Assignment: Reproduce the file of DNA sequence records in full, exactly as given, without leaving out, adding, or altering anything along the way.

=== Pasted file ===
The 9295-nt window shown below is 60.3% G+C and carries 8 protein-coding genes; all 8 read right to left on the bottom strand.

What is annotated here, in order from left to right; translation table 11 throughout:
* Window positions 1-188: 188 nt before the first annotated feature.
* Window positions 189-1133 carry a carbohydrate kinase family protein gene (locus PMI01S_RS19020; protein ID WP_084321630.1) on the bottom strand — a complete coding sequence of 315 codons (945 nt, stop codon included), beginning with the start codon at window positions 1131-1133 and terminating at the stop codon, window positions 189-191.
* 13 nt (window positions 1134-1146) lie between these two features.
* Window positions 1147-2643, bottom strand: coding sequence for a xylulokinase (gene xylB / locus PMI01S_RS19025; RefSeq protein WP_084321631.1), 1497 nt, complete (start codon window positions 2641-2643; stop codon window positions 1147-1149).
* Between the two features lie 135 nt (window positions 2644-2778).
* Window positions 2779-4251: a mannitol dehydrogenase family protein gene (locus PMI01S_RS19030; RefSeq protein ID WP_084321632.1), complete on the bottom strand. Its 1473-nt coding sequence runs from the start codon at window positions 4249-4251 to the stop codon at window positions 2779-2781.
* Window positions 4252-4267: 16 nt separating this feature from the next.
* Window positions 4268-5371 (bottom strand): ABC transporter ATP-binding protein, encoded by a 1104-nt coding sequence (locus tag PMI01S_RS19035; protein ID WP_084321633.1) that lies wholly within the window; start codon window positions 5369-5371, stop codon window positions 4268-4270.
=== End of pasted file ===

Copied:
The 9295-nt window shown below is 60.3% G+C and carries 8 protein-coding genes; all 8 read right to left on the bottom strand.

What is annotated here, in order from left to right; translation table 11 throughout:
* Window positions 1-188: 188 nt before the first annotated feature.
* Window positions 189-1133 carry a carbohydrate kinase family protein gene (locus PMI01S_RS19020; protein ID WP_084321630.1) on the bottom strand — a complete coding sequence of 315 codons (945 nt, stop codon included), beginning with the start codon at window positions 1131-1133 and terminating at the stop codon, window positions 189-191.
* 13 nt (window positions 1134-1146) lie between these two features.
* Window positions 1147-2643, bottom strand: coding sequence for a xylulokinase (gene xylB / locus PMI01S_RS19025; RefSeq protein WP_084321631.1), 1497 nt, complete (start codon window positions 2641-2643; stop codon window positions 1147-1149).
* Between the two features lie 135 nt (window positions 2644-2778).
* Window positions 2779-4251: a mannitol dehydrogenase family protein gene (locus PMI01S_RS19030; RefSeq protein ID WP_084321632.1), complete on the bottom strand. Its 1473-nt coding sequence runs from the start codon at window positions 4249-4251 to the stop codon at window positions 2779-2781.
* Window positions 4252-4267: 16 nt separating this feature from the next.
* Window positions 4268-5371 (bottom strand): ABC transporter ATP-binding protein, encoded by a 1104-nt coding sequence (locus tag PMI01S_RS19035; protein ID WP_084321633.1) that lies wholly within the window; start codon window positions 5369-5371, stop codon window positions 4268-4270.